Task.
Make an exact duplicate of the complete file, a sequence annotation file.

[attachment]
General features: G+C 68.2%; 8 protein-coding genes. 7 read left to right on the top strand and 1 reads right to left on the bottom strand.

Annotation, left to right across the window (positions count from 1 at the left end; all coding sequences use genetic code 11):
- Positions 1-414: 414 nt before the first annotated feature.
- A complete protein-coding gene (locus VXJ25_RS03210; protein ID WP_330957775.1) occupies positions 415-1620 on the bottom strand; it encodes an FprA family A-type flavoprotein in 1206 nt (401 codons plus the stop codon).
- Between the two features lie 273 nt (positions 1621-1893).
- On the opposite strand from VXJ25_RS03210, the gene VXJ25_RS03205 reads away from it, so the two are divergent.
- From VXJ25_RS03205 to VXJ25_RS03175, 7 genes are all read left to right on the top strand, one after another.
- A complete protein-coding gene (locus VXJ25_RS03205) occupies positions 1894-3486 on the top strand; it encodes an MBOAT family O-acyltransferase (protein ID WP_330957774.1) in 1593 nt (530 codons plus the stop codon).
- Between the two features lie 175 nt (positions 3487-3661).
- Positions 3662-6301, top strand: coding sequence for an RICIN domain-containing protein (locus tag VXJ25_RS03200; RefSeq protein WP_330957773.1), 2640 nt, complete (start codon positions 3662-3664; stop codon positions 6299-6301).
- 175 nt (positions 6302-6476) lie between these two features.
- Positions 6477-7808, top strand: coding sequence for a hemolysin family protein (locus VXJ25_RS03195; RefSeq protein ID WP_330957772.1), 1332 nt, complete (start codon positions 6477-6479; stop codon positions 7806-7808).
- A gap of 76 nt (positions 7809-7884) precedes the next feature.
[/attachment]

General features: G+C 68.2%; 8 protein-coding genes. 7 read left to right on the top strand and 1 reads right to left on the bottom strand.

Annotation, left to right across the window (positions count from 1 at the left end; all coding sequences use genetic code 11):
- Positions 1-414: 414 nt before the first annotated feature.
- A complete protein-coding gene (locus VXJ25_RS03210; protein ID WP_330957775.1) occupies positions 415-1620 on the bottom strand; it encodes an FprA family A-type flavoprotein in 1206 nt (401 codons plus the stop codon).
- Between the two features lie 273 nt (positions 1621-1893).
- On the opposite strand from VXJ25_RS03210, the gene VXJ25_RS03205 reads away from it, so the two are divergent.
- From VXJ25_RS03205 to VXJ25_RS03175, 7 genes are all read left to right on the top strand, one after another.
- A complete protein-coding gene (locus VXJ25_RS03205) occupies positions 1894-3486 on the top strand; it encodes an MBOAT family O-acyltransferase (protein ID WP_330957774.1) in 1593 nt (530 codons plus the stop codon).
- Between the two features lie 175 nt (positions 3487-3661).
- Positions 3662-6301, top strand: coding sequence for an RICIN domain-containing protein (locus tag VXJ25_RS03200; RefSeq protein WP_330957773.1), 2640 nt, complete (start codon positions 3662-3664; stop codon positions 6299-6301).
- 175 nt (positions 6302-6476) lie between these two features.
- Positions 6477-7808, top strand: coding sequence for a hemolysin family protein (locus VXJ25_RS03195; RefSeq protein ID WP_330957772.1), 1332 nt, complete (start codon positions 6477-6479; stop codon positions 7806-7808).
- A gap of 76 nt (positions 7809-7884) precedes the next feature.